Mr. HENSARLING. Thank you, Mr. Chairman. This amendment would strike a $200,000 expenditure, another earmark, for the Maine Lobster Research and Inshore Trawl Survey.
I believe, if we've counted properly, there's roughly 1,100 different earmarks contained within this appropriation. Again, I want to make it very clear that all earmarks are not bad. But I'm not a fan of earmarks, be they congressional or administration. Too often in the earmark process, what we observe, what the American people observe is a triumph of special interest or local interest over the national interest or the public interest. Too often we see a triumph of seniority in political considerations
over merit. Too often we see the triumph of secrecy over transparency, and all too often for this body, Mr. Chairman, the American people believe they see money coming in on one end of Capitol Hill and earmarks coming out of the other. The system is broken. The system must be reformed.
Again, Mr. Chairman, relative to the Federal budget, it may be a small portion of the total spending. It is a huge portion of the culture of spending. We need a culture of saving. You cannot earmark, bail out, borrow and spend your way into prosperity, no matter what my colleagues on the other side of the aisle believe. It cannot be done. We have seen no example in history whatsoever.
Now, Mr. Chairman, I have no doubt that this Maine Lobster Research and Inshore Trawl Survey is very important to the State of Maine. I have no doubt about that. I wonder, though, how much Federal money is already going into lobster research. I wonder if it is truly a Federal priority. How about catfish? How about pecans? How about research for yams and sweet potatoes? Are those, indeed, national priorities? And if it's not a national priority, if it's important for the State of Maine, why didn't
the State of Maine pay for it? If it's important to these local communities, why don't the local communities pay for it? Why didn't the Chamber of Commerce pay for it? Why don't commercial companies pay for it? Why don't co-ops pay for it?
Somebody needs to explain to me why the Dublin family in Palestine, Texas, that needs money to pay their mortgage, why do they have to pay for it? Why does the Mauk family in Athens, Texas, when they need this money to put gas in their car, why do they have to pay for it? Why does the Lilly family in Kaufman, Texas, that need money to pay for their health care premiums on their insurance, why do they have to pay for it? I don't understand that, Mr. Chairman, and I don't think it's right. I don't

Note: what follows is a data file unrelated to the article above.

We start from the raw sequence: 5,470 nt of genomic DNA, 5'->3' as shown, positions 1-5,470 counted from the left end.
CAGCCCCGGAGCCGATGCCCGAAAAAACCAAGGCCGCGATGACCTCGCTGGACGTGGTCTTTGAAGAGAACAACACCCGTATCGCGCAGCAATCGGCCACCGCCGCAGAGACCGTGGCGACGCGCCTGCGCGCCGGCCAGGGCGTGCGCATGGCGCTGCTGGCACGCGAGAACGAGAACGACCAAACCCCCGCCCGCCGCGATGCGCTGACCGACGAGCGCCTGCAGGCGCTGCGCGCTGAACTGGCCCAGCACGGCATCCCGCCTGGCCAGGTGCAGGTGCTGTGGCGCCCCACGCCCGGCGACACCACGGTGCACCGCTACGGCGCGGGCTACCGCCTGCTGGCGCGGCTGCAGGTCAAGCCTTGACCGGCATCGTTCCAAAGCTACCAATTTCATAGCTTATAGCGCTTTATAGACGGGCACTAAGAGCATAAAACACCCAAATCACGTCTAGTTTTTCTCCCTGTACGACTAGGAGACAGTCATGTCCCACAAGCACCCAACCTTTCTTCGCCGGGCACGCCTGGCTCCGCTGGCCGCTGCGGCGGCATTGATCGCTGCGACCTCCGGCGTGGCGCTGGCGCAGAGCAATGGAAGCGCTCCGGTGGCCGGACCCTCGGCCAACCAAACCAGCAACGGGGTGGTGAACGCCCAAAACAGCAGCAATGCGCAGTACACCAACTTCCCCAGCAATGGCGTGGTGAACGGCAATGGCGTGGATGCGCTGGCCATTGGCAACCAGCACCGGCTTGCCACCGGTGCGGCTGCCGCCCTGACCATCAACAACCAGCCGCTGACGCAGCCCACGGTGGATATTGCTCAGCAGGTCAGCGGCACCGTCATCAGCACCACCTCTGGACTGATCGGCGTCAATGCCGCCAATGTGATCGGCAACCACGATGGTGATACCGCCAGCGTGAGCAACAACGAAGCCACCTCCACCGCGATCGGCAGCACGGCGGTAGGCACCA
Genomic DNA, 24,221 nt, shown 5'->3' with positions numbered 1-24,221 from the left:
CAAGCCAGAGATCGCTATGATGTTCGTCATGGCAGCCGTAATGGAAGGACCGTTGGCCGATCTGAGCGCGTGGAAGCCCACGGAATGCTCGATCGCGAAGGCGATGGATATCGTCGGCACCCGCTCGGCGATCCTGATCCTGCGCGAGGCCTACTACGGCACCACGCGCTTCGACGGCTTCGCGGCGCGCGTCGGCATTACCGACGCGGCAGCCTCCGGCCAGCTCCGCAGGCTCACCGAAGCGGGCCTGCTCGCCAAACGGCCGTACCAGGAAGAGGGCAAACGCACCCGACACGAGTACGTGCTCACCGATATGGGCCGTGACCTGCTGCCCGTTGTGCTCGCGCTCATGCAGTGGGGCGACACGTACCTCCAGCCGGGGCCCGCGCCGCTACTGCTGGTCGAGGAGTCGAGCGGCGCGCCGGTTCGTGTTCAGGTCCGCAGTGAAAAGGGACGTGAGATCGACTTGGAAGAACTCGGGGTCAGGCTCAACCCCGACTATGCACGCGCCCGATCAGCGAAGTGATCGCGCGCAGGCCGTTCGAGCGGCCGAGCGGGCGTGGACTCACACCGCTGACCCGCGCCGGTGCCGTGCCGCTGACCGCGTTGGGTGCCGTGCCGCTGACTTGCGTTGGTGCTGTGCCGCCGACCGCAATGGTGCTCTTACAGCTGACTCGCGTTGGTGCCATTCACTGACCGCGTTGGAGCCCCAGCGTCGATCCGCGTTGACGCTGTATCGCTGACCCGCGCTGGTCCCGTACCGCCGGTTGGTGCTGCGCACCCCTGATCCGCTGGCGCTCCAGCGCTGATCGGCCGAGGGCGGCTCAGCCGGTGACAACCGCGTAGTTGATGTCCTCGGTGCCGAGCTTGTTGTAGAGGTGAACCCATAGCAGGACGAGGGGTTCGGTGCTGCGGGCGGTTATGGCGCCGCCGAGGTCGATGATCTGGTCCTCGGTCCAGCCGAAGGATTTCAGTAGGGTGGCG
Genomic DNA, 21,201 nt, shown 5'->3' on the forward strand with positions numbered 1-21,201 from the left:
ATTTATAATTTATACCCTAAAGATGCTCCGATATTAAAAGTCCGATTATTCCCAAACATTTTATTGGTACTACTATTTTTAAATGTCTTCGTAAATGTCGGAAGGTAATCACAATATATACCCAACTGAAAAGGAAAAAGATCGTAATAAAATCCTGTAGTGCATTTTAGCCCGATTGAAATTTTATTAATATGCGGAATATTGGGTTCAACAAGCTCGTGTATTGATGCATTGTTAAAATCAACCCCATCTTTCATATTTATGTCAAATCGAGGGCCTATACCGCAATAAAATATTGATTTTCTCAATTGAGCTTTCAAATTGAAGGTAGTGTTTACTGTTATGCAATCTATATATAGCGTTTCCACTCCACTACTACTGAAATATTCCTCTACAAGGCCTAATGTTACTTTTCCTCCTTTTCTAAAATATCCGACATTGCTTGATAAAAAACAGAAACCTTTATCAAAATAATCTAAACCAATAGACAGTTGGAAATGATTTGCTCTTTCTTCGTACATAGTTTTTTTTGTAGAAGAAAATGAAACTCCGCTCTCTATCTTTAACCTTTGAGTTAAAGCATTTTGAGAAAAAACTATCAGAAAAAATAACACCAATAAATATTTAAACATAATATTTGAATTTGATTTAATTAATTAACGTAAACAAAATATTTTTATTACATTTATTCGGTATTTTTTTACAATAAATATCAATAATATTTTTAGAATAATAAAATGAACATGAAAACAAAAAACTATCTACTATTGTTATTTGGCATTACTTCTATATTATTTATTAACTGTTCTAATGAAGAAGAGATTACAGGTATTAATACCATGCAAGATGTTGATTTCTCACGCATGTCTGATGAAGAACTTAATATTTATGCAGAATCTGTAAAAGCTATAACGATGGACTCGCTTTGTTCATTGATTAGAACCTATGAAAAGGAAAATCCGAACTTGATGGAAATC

think it is right at a time of economic crisis.
You know, we're losing small businesses by the thousands. The average small business is capitalized by $25,000. This $200,000 expenditure right here, that could mean the difference of saving eight small businesses and the jobs they represent in this great Nation of ours. But instead, it's going to be spent on the Maine Lobster Research and Inshore Trawl Survey. No doubt it's important to Maine. No doubt they're doing good work. But Mr. Chairman, again, is it worth borrowing money from the Chinese,
sending the bill to our children and grandchildren, and maybe being the first generation in America's history to leave the next generation with a lower standard of living? It's not fair. It's not smart. It's not right. It needs to be rejected.
I reserve the balance of my time.
Ms. PINGREE of Maine. Thank you to the Chair of the committee for yielding me this time.
Now, you can imagine when I first saw this amendment I was quite angry, [Page: H6958]
and I don't want to be discouraged about the motives of the good Representative from Texas, so I thought, well, perhaps the good Representative from Texas doesn't understand the importance of this to Maine. And as he said, in many ways he doesn't. I know, because he has a farming district. I'm sure in his district, it's important to him to have dairy program subsidies, cotton subsidies,
wheat subsidies--millions of dollars of which come into his State every year.
This is $200,000, Mr. Speaker, to a very important industry in our State, the lobster fishing industry.